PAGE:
Calcium-stannous oxide solid solutions for solar devices

Ned Taylor, Arnaldo Galbiati, Monica Saavedra, and Steve Hepplestone have just published an article exploring the potential of calcium-doped stannous oxide, (Sn:Ca)xO, for its potential as an active layer in a solar device. By identifying a suitable oxide active layer, the authors hope to design an all-oxide solar cell. This work was performed by Ned and Steve at the University of Exeter whilst working with Solaris Photonics.

In this article, the authors explore how doping stannous oxide, SnO, with calcium affects the electronic and optical properties. It is determined that a doping concentration of x=7:1 results in the most favourable properties for photovoltaic applications – a direct band gap of 1.5 eV. The study is expanded upon by exploring potential transport layers for this particular solid solution. CaO and TiO2 are identified as potential candidates for the hole and electron transport layers, respectively.

A potential all-oxide solar cell design is put forward by the authors, CaO/(Sn:Ca)7:1O/TiO2. It is hoped that this study grow new interest in all-oxide solar cells, which have been touted as potential replacements for current silicon solar cells due to their possible improved stability and efficiency, and reduced environmental and economic costs.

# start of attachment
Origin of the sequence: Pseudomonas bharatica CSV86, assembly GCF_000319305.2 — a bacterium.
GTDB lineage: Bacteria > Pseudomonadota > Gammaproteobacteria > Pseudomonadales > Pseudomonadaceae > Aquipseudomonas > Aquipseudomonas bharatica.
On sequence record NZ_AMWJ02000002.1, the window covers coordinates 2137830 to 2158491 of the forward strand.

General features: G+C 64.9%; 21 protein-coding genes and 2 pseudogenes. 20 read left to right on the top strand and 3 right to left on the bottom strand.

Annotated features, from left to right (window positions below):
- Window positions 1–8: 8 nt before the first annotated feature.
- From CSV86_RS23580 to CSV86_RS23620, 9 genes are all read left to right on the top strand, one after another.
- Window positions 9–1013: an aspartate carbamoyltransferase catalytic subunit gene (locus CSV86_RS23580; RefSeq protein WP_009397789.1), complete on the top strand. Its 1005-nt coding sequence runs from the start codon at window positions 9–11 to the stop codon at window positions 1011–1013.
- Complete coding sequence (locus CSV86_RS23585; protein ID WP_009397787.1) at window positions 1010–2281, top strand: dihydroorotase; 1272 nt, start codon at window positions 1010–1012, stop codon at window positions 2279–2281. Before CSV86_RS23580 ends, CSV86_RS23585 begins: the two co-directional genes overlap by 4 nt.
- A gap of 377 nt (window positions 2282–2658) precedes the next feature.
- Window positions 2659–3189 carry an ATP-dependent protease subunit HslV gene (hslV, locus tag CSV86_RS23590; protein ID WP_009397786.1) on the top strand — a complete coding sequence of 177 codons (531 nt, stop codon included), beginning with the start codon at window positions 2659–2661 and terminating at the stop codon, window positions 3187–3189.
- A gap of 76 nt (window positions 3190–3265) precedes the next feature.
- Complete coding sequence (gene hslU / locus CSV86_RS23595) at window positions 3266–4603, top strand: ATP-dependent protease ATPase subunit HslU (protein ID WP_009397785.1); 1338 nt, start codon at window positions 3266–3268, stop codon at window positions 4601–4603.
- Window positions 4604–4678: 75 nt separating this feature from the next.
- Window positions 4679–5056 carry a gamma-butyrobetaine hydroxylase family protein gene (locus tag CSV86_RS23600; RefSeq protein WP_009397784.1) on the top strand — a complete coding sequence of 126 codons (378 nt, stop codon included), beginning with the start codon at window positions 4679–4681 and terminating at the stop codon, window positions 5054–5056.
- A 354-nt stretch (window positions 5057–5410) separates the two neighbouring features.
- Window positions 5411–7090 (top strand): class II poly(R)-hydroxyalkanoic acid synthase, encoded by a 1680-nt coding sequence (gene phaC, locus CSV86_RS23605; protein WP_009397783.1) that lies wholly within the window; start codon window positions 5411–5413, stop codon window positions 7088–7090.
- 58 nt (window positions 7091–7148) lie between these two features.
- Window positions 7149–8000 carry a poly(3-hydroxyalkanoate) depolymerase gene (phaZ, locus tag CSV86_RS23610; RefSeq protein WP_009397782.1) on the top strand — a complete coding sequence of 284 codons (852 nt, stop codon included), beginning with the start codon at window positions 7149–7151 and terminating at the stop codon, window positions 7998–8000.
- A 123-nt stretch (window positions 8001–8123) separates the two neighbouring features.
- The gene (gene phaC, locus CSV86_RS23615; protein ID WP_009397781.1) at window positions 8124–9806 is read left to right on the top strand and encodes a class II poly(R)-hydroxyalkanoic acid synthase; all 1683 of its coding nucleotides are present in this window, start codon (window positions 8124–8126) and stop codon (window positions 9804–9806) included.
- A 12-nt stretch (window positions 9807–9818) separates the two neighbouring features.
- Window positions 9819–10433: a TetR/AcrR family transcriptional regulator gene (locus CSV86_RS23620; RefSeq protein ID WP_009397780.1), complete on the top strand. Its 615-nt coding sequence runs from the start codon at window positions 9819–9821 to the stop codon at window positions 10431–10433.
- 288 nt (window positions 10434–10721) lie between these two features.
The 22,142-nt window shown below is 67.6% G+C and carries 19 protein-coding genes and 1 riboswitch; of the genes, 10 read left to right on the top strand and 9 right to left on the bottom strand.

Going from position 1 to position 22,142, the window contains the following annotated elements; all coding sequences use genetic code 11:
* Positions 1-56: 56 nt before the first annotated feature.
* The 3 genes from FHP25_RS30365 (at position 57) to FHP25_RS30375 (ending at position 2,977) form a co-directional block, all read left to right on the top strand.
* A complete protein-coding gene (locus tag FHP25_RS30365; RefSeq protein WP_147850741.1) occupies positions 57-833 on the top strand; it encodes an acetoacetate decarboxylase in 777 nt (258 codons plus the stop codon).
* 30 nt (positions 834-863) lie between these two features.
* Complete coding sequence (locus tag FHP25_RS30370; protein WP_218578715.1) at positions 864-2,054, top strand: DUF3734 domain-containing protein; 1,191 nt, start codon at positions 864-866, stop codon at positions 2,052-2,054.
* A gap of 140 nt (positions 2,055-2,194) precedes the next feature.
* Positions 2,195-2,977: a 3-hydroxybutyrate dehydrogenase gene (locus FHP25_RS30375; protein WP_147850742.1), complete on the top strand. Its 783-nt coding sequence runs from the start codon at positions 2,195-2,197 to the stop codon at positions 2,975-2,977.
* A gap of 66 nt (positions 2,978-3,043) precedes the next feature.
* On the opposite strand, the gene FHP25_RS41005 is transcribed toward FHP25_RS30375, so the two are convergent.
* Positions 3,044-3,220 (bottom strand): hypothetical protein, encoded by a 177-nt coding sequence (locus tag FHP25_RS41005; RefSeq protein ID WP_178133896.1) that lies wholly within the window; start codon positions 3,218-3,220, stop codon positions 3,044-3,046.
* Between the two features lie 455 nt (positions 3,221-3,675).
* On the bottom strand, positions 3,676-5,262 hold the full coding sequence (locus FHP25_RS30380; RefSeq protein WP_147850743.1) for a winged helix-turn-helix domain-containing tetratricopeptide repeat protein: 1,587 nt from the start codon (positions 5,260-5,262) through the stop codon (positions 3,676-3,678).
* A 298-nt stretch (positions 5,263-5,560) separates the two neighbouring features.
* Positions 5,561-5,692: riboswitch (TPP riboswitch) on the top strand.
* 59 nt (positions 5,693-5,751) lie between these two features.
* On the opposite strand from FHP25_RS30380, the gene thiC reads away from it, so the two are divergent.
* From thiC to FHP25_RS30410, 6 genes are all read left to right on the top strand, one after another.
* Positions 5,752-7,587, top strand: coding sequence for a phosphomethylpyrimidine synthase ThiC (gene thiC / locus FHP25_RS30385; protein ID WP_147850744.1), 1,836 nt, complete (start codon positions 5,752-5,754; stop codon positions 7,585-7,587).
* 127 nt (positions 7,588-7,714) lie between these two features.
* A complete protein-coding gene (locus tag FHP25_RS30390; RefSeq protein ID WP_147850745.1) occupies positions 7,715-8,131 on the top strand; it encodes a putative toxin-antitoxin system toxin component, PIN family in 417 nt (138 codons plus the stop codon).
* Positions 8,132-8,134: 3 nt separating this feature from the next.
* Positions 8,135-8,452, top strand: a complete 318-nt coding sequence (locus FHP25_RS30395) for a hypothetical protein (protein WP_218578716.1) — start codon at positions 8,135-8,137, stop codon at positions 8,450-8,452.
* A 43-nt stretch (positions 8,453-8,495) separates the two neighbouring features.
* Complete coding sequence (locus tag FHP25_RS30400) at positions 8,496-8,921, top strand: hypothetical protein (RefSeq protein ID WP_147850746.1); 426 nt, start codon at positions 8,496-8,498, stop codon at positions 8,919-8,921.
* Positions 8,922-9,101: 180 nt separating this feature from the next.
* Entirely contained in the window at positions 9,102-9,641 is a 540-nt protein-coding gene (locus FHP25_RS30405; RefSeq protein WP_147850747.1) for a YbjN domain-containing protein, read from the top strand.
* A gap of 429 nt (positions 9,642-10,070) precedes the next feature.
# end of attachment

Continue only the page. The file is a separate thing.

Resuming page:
To find out more, follow the link to the article:

The Potential of Overlayers on Tin-based Perovskites for Water Splitting

Ned Taylor, Conor Price, Alex Petkov, Marcus Carr, Jason Hale, and Steve Hepplestone have just published an article. The initial work was performed by Conor Price, Alex Petkov, Marcus Carr and Jason Hale during their Masters Physics course at the University of Exeter, with it then being expanded upon by Conor, Steve and Ned.

In this article, the authors explore the capabilities of tin-based oxide perovskites as photocatalysis. An investigation of their electron properties, as well as the reaction pathways associated with their surfaces, is presented. It is determined that SrSnO3 offers some potential as a photocatalyst.

The addition of an overlayer to the surface of the oxide perovskite SrSnO3 is then considered. It is determined that the inclusion of this thin surface coating leads to a drastic improvement of both the oxygen and the hydrogen evolution reactions. SrSnO3 with a ZrO2 overlayer is found to be capable of sustaining bifunctional water splitting at its surface (simultaneous hydrogen and oxygen gas production from water).

To find out more, here is a link to the article: